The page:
Refugee children should not have to risk their lives at sea
Europe’s reckless border policies continue to force desperate families into dangerous journeys across the Mediterranean.
During a rescue operation by Doctors Without Borders (Medecins Sans Frontieres, or MSF) in the Central Mediterranean, I watched as a young Syrian boy named Ali rushed to grasp his father’s hand as he came on board the Geo Barents rescue vessel. Moustafa, Ali’s father, limped. I immediately thought of how difficult it must have been for him to stand after hours of sitting in the same position in an overcrowded boat.
But Ali helped him stand and held him tightly. When I reached them to help and put a thermal blanket around their shoulders, I noticed some words written in pen in Arabic on Ali’s right arm.
“I feared I would not make it, so I wrote my wife’s name and her contact on Ali’s arm. She is in Syria. If something were to happen to me on that boat, I would have hoped someone would take care of my son and inform her,” explained Moustafa. He told me they left Libya the previous day, on the wooden boat from which they had just been rescued.
“When I saw all the people who were coming on board [in Libya], I realised that it was too crowded. I was frightened and wanted to get off the boat. I pleaded with the smuggler to let us leave,” said Moustafa, scanning the deck of the Geo Barents to check that all three of his sons were safely together on board. “It was too late, the man I paid to get on the boat yelled at me to stop and threatened to shoot me and my sons. We had no choice but to stay.”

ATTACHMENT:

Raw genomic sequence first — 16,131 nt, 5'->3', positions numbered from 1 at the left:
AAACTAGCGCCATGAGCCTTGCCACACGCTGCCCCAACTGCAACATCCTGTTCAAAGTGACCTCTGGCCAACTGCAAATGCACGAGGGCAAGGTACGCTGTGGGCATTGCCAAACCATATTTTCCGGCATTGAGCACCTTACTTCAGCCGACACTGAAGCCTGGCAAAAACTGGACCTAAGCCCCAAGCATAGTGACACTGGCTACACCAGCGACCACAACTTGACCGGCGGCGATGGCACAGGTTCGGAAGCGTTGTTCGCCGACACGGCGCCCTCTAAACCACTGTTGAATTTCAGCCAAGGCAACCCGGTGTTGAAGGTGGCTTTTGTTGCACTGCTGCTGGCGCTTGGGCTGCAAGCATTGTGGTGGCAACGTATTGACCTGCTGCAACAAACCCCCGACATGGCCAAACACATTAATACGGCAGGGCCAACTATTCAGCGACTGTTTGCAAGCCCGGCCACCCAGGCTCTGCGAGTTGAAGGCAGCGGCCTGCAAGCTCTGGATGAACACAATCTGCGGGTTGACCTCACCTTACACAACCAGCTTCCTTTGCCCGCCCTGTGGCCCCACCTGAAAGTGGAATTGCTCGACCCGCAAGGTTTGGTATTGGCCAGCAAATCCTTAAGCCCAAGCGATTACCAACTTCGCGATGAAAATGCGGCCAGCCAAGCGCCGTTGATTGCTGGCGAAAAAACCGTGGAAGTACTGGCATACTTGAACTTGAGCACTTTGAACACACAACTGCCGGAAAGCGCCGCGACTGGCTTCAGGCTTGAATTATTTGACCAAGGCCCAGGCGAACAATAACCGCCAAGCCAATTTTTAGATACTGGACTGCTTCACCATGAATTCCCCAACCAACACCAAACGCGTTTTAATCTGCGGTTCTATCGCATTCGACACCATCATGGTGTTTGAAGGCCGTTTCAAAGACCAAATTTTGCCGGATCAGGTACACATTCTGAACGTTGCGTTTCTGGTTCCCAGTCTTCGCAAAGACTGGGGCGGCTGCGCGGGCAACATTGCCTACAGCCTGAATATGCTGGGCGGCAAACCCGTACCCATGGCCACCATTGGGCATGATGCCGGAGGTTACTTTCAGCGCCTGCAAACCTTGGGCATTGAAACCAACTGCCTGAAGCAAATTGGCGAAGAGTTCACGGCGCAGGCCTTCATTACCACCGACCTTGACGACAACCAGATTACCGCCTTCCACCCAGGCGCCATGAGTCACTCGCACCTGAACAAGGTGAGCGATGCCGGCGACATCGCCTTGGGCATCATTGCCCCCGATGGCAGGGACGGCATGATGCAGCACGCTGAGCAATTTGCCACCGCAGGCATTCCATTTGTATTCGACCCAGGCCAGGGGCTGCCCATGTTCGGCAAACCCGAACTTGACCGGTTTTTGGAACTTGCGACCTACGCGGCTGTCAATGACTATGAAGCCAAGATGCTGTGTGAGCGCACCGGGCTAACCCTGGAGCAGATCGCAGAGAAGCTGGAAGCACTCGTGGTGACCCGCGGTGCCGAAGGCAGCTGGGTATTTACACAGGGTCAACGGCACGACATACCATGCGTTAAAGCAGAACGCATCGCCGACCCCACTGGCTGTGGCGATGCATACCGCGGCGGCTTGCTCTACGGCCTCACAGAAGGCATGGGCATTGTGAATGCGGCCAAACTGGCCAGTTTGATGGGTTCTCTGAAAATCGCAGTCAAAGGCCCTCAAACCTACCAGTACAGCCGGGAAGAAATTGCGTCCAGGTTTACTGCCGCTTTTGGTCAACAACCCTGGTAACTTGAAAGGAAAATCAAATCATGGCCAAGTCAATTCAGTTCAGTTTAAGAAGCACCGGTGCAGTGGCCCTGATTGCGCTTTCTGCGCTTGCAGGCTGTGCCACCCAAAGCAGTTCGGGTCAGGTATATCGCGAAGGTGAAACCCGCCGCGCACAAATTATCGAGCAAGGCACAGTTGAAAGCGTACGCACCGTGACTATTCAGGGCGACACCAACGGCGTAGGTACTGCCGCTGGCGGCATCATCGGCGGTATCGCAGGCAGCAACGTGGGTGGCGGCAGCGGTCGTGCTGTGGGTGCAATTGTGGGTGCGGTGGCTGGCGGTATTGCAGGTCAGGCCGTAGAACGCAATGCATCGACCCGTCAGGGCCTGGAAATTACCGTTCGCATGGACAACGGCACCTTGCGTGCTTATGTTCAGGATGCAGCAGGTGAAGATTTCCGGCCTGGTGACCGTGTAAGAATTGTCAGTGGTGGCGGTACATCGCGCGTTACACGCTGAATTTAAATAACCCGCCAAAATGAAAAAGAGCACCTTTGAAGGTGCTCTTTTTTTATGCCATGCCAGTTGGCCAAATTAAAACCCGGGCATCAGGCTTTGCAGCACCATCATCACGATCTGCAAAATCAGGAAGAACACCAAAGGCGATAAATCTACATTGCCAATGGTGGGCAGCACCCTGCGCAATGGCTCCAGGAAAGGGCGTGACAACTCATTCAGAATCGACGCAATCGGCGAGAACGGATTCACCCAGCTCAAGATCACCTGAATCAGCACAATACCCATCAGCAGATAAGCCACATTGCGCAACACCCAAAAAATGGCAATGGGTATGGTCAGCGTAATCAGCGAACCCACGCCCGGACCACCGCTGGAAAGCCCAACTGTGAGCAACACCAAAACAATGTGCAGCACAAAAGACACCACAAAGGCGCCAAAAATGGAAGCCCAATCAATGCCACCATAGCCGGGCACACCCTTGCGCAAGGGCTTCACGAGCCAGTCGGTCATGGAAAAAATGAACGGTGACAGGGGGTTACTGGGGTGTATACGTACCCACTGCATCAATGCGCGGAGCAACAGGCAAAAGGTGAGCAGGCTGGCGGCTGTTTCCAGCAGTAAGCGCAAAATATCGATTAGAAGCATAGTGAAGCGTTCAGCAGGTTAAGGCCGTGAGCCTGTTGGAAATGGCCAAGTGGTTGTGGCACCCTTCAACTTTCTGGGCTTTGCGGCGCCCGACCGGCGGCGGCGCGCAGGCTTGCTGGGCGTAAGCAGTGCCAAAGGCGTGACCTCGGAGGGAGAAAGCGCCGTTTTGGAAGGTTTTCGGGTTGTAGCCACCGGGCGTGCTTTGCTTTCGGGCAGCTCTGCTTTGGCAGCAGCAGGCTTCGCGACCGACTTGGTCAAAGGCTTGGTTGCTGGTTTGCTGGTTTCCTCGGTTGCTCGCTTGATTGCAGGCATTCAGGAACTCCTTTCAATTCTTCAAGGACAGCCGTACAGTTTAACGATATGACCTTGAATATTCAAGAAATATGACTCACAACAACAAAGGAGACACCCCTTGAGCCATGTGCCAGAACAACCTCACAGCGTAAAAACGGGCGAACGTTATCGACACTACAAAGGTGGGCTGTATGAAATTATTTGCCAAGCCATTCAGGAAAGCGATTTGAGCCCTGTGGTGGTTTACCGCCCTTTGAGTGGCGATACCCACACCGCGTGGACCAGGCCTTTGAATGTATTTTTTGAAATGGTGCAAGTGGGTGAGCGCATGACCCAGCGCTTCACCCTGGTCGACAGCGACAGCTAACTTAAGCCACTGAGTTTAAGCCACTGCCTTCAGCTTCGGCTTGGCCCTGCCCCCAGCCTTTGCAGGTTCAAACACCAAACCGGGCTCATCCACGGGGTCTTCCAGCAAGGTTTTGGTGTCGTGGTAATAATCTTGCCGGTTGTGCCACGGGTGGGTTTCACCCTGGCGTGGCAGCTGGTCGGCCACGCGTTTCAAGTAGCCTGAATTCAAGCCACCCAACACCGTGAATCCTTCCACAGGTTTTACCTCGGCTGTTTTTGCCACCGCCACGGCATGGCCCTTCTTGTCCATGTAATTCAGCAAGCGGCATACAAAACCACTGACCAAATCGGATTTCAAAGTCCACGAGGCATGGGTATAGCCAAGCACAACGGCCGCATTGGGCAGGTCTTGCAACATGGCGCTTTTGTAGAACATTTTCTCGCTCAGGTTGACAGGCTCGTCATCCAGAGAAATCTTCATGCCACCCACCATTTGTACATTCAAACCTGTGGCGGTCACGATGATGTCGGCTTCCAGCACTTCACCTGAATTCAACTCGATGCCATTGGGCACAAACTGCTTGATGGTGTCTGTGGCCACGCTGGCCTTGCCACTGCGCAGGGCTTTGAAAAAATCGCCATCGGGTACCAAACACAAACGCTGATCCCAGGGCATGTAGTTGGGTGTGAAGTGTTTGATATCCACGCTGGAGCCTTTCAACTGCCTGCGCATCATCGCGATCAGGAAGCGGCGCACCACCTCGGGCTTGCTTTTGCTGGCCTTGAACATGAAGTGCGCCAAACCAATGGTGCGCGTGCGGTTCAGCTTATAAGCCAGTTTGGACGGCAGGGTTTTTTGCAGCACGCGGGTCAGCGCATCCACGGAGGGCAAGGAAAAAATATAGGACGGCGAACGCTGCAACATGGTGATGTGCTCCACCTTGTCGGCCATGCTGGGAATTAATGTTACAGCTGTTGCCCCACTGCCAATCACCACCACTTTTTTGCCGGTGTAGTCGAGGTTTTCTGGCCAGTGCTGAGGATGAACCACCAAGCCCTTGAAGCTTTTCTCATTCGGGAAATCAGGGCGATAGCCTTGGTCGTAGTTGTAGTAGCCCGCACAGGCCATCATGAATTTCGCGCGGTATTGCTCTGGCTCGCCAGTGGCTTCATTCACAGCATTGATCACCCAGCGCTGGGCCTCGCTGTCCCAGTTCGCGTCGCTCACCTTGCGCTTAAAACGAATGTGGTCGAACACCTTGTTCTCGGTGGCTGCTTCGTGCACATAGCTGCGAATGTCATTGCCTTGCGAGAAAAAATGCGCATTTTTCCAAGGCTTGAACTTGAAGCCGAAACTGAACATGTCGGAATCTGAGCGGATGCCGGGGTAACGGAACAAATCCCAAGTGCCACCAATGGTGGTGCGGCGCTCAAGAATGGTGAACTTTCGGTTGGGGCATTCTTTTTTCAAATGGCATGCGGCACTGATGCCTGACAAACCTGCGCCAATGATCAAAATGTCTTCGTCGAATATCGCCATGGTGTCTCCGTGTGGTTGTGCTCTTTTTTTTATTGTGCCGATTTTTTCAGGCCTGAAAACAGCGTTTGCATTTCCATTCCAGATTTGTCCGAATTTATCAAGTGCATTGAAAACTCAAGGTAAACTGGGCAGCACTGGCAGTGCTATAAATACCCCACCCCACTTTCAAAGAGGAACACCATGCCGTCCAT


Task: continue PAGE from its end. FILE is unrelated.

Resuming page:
Moustafa and his three sons were among the 99 survivors rescued by the MSF team on the Geo Barents on November 16, during a difficult search and rescue operation less than 30 nautical miles (55.5km) from the Libyan coast.
The survivors recounted that they left the town of Zuwara, some 100km (62 miles) from Tripoli on the Libyan shore, late in the evening of November 15, on a cramped wooden boat. After a few miles at sea, the weather started deteriorating, the waves were becoming higher, and the engine stopped working.
“There were women and children on board who were all scared and crying. Many people were sobbing, screaming, and moving around on the boat in panic. There was nothing I could do but pray to God for my sons to stay alive,” said Moustafa while wrapping his arms around his youngest son, Ali.
When the Geo Barents reached the wooden boat in distress in the early afternoon, the MSF team found the bodies of 10 people on the lower deck, who were thought to have suffocated from fuel fumes. The survivors told us that these people had spent more than 13 hours on the cramped lower deck of the boat. Some of the people on the boat had not realised what was happening to their friends or family members on the lower deck, while others had had to sit for hours next to the dead bodies of their fellow travellers.
Many of the people rescued that day had survived a series of traumatic events throughout their journeys, and their experience on the boat was the latest. Whatever the reasons that pushed them to leave their place of origin, there was always a common thread in their accounts: the experience of violence, deprivation, and a heart-wrenching fear for their loved ones’ lives.